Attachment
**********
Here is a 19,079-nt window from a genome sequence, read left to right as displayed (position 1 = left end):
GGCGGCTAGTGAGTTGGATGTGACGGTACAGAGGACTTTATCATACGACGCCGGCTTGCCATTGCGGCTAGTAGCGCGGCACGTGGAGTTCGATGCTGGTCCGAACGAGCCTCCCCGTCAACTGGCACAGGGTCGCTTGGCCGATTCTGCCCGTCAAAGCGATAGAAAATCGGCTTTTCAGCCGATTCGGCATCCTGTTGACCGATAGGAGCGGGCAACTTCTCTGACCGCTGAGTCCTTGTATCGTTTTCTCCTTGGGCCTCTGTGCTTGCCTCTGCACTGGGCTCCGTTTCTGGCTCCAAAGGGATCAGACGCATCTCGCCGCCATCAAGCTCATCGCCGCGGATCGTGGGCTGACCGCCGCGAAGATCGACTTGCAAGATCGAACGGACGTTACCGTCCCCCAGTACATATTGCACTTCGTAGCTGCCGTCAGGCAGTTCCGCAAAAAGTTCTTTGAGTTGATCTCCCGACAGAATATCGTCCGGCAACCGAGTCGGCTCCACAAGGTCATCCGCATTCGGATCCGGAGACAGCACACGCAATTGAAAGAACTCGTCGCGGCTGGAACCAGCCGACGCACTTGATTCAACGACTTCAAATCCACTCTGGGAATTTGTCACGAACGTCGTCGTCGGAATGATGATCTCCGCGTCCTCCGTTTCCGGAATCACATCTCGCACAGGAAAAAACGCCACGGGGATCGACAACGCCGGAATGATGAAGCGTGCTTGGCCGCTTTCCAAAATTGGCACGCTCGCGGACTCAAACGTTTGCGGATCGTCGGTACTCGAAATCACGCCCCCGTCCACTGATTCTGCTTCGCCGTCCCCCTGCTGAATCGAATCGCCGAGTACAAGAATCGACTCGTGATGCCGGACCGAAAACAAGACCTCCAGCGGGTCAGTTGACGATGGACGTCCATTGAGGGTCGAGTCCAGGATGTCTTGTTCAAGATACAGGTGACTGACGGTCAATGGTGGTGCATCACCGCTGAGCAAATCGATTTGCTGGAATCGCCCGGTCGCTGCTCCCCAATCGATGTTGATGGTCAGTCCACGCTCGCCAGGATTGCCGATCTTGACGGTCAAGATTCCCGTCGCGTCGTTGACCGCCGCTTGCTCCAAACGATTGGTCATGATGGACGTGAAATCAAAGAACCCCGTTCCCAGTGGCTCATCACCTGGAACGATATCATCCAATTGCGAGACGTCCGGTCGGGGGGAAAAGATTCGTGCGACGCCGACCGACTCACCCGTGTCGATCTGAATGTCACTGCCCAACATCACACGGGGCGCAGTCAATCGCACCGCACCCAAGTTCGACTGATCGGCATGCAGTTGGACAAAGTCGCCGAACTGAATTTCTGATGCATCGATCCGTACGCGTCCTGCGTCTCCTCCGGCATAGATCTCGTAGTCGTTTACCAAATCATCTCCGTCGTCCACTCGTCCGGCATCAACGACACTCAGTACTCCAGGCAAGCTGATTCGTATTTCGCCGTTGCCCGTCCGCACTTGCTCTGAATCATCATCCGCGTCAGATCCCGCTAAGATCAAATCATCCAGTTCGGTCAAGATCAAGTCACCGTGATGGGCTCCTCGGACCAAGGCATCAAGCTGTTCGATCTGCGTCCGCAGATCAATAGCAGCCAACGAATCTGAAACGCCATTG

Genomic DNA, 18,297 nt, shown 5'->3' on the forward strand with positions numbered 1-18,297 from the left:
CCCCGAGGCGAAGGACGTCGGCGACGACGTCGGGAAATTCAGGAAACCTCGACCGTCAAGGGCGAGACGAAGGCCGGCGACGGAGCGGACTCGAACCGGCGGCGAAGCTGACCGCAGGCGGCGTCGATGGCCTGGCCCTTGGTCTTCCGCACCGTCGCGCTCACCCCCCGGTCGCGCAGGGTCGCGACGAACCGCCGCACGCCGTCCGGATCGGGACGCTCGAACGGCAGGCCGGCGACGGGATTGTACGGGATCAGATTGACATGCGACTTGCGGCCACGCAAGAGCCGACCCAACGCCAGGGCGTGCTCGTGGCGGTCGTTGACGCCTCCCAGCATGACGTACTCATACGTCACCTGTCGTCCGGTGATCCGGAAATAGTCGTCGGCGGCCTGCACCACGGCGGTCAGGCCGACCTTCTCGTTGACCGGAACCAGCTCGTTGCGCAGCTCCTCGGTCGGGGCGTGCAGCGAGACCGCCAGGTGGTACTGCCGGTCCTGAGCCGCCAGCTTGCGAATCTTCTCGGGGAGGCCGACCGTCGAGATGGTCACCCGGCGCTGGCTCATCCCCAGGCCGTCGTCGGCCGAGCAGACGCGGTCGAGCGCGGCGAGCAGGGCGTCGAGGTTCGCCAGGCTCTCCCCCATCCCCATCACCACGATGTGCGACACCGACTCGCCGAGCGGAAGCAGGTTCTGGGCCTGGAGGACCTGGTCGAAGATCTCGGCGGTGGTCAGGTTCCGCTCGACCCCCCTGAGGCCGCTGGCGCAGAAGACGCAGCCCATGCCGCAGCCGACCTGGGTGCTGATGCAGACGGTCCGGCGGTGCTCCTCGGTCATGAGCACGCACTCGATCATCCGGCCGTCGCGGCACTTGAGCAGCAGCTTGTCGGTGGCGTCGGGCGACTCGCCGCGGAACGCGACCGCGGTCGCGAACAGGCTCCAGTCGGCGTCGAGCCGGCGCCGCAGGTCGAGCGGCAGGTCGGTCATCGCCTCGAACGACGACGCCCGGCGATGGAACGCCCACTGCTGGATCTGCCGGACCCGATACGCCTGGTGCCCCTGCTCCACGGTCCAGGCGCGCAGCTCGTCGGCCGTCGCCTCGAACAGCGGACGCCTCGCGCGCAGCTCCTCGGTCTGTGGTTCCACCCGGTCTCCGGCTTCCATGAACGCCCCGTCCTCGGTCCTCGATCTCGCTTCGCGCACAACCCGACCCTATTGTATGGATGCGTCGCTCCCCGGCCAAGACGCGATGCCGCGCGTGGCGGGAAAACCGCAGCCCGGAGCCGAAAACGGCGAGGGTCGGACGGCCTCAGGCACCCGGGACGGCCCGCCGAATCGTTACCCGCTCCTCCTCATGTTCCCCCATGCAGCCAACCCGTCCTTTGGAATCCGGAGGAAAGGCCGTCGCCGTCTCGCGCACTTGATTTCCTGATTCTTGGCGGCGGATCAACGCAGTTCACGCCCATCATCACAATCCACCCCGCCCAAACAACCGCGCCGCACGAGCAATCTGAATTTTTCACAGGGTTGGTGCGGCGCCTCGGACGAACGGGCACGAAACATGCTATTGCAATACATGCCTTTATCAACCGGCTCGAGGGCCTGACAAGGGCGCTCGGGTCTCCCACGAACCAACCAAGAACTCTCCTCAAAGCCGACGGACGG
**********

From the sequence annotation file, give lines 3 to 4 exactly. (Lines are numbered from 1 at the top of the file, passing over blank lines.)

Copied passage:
Genomic DNA, 18,297 nt, shown 5'->3' on the forward strand with positions numbered 1-18,297 from the left:
CCCCGAGGCGAAGGACGTCGGCGACGACGTCGGGAAATTCAGGAAACCTCGACCGTCAAGGGCGAGACGAAGGCCGGCGACGGAGCGGACTCGAACCGGCGGCGAAGCTGACCGCAGGCGGCGTCGATGGCCTGGCCCTTGGTCTTCCGCACCGTCGCGCTCACCCCCCGGTCGCGCAGGGTCGCGACGAACCGCCGCACGCCGTCCGGATCGGGACGCTCGAACGGCAGGCCGGCGACGGGATTGTACGGGATCAGATTGACATGCGACTTGCGGCCACGCAAGAGCCGACCCAACGCCAGGGCGTGCTCGTGGCGGTCGTTGACGCCTCCCAGCATGACGTACTCATACGTCACCTGTCGTCCGGTGATCCGGAAATAGTCGTCGGCGGCCTGCACCACGGCGGTCAGGCCGACCTTCTCGTTGACCGGAACCAGCTCGTTGCGCAGCTCCTCGGTCGGGGCGTGCAGCGAGACCGCCAGGTGGTACTGCCGGTCCTGAGCCGCCAGCTTGCGAATCTTCTCGGGGAGGCCGACCGTCGAGATGGTCACCCGGCGCTGGCTCATCCCCAGGCCGTCGTCGGCCGAGCAGACGCGGTCGAGCGCGGCGAGCAGGGCGTCGAGGTTCGCCAGGCTCTCCCCCATCCCCATCACCACGATGTGCGACACCGACTCGCCGAGCGGAAGCAGGTTCTGGGCCTGGAGGACCTGGTCGAAGATCTCGGCGGTGGTCAGGTTCCGCTCGACCCCCCTGAGGCCGCTGGCGCAGAAGACGCAGCCCATGCCGCAGCCGACCTGGGTGCTGATGCAGACGGTCCGGCGGTGCTCCTCGGTCATGAGCACGCACTCGATCATCCGGCCGTCGCGGCACTTGAGCAGCAGCTTGTCGGTGGCGTCGGGCGACTCGCCGCGGAACGCGACCGCGGTCGCGAACAGGCTCCAGTCGGCGTCGAGCCGGCGCCGCAGGTCGAGCGGCAGGTCGGTCATCGCCTCGAACGACGACGCCCGGCGATGGAACGCCCACTGCTGGATCTGCCGGACCCGATACGCCTGGTGCCCCTGCTCCACGGTCCAGGCGCGCAGCTCGTCGGCCGTCGCCTCGAACAGCGGACGCCTCGCGCGCAGCTCCTCGGTCTGTGGTTCCACCCGGTCTCCGGCTTCCATGAACGCCCCGTCCTCGGTCCTCGATCTCGCTTCGCGCACAACCCGACCCTATTGTATGGATGCGTCGCTCCCCGGCCAAGACGCGATGCCGCGCGTGGCGGGAAAACCGCAGCCCGGAGCCGAAAACGGCGAGGGTCGGACGGCCTCAGGCACCCGGGACGGCCCGCCGAATCGTTACCCGCTCCTCCTCATGTTCCCCCATGCAGCCAACCCGTCCTTTGGAATCCGGAGGAAAGGCCGTCGCCGTCTCGCGCACTTGATTTCCTGATTCTTGGCGGCGGATCAACGCAGTTCACGCCCATCATCACAATCCACCCCGCCCAAACAACCGCGCCGCACGAGCAATCTGAATTTTTCACAGGGTTGGTGCGGCGCCTCGGACGAACGGGCACGAAACATGCTATTGCAATACATGCCTTTATCAACCGGCTCGAGGGCCTGACAAGGGCGCTCGGGTCTCCCACGAACCAACCAAGAACTCTCCTCAAAGCCGACGGACGG